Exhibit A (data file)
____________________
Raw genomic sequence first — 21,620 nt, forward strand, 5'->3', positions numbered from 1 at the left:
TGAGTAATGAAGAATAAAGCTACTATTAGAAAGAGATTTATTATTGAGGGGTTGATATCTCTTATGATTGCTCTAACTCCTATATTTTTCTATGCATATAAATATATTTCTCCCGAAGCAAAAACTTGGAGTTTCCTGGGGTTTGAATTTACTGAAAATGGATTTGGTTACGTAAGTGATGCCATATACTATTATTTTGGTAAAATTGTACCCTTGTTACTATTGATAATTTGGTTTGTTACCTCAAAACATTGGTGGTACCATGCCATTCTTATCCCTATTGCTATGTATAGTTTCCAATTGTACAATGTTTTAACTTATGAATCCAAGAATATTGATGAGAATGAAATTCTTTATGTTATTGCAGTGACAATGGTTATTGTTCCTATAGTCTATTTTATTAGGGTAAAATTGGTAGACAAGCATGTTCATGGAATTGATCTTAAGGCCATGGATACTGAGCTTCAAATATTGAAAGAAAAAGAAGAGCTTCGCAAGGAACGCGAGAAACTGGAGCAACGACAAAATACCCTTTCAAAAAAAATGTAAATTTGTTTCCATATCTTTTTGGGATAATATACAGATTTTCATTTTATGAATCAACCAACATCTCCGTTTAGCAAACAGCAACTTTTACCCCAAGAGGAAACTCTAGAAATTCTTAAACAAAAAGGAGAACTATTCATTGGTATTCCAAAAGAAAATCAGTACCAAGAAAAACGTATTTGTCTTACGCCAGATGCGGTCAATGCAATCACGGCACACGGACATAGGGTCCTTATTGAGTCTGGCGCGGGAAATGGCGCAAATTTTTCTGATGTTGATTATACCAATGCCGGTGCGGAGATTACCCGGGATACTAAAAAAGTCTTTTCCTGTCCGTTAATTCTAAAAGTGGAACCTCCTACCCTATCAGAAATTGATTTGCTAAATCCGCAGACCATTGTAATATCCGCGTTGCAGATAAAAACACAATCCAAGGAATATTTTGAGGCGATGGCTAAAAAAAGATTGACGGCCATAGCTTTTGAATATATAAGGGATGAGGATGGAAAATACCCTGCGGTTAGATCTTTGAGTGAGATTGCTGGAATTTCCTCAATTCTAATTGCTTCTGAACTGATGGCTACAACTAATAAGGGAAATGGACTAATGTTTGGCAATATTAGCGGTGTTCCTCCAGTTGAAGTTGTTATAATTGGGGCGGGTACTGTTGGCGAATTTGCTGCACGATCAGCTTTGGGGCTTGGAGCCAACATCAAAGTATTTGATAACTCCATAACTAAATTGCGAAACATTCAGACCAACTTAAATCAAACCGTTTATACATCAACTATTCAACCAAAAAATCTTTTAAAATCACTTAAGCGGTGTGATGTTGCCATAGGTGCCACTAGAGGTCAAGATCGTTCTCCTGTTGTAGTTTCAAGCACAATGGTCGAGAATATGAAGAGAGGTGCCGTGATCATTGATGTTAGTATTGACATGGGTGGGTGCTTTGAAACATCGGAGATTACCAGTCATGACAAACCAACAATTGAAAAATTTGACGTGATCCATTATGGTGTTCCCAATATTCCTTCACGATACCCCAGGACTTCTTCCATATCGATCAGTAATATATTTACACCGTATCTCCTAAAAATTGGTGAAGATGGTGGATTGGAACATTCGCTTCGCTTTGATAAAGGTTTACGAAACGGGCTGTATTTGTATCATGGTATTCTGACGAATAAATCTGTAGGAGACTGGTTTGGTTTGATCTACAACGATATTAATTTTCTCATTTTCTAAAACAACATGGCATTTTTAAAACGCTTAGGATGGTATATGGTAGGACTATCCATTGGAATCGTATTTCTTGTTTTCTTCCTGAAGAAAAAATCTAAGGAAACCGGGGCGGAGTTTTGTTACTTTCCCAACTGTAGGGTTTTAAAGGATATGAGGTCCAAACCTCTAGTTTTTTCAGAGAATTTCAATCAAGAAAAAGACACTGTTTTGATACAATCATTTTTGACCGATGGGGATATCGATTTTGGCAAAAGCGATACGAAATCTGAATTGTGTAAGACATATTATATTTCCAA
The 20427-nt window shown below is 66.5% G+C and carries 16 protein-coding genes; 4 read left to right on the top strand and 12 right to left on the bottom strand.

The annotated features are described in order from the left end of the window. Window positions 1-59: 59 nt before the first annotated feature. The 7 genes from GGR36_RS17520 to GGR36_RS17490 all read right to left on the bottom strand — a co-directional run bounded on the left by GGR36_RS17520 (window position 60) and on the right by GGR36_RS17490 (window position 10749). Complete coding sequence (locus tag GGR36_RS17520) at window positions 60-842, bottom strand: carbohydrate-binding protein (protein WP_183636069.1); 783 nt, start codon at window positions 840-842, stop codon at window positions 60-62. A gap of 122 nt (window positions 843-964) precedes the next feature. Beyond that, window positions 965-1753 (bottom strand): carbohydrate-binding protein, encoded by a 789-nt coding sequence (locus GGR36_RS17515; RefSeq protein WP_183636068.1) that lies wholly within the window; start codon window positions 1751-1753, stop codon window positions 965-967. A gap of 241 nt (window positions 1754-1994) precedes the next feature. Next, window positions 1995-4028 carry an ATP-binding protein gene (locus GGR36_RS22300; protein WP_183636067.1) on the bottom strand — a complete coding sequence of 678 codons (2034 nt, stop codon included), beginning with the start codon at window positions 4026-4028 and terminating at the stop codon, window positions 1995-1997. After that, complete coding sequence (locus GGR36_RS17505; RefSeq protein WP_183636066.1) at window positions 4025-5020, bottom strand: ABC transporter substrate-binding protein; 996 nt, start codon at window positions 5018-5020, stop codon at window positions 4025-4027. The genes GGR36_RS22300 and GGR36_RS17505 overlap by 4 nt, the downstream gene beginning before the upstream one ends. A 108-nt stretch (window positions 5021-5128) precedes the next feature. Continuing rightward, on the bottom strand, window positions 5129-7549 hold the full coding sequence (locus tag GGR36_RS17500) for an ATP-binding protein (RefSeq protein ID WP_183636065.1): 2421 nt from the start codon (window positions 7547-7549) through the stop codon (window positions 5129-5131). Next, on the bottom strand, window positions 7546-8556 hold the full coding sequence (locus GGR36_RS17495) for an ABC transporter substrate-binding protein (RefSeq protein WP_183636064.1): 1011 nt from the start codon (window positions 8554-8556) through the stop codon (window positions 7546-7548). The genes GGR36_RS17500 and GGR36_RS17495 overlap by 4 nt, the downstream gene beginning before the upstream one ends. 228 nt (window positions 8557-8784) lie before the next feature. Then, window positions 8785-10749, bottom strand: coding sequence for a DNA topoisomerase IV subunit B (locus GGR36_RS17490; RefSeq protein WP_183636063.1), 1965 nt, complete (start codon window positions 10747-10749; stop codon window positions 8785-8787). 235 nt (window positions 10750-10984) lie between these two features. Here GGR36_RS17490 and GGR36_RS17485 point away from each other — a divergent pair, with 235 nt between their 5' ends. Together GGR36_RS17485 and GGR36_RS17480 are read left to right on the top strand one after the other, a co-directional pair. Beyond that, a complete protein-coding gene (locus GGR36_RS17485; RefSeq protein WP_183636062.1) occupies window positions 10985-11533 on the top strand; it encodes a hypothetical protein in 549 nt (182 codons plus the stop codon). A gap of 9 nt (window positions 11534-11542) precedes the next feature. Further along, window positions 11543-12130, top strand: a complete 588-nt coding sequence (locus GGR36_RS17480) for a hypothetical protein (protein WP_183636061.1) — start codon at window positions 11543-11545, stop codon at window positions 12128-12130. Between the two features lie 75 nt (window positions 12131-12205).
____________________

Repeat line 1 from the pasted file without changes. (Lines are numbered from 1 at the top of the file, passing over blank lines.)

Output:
Raw genomic sequence first — 21,620 nt, forward strand, 5'->3', positions numbered from 1 at the left: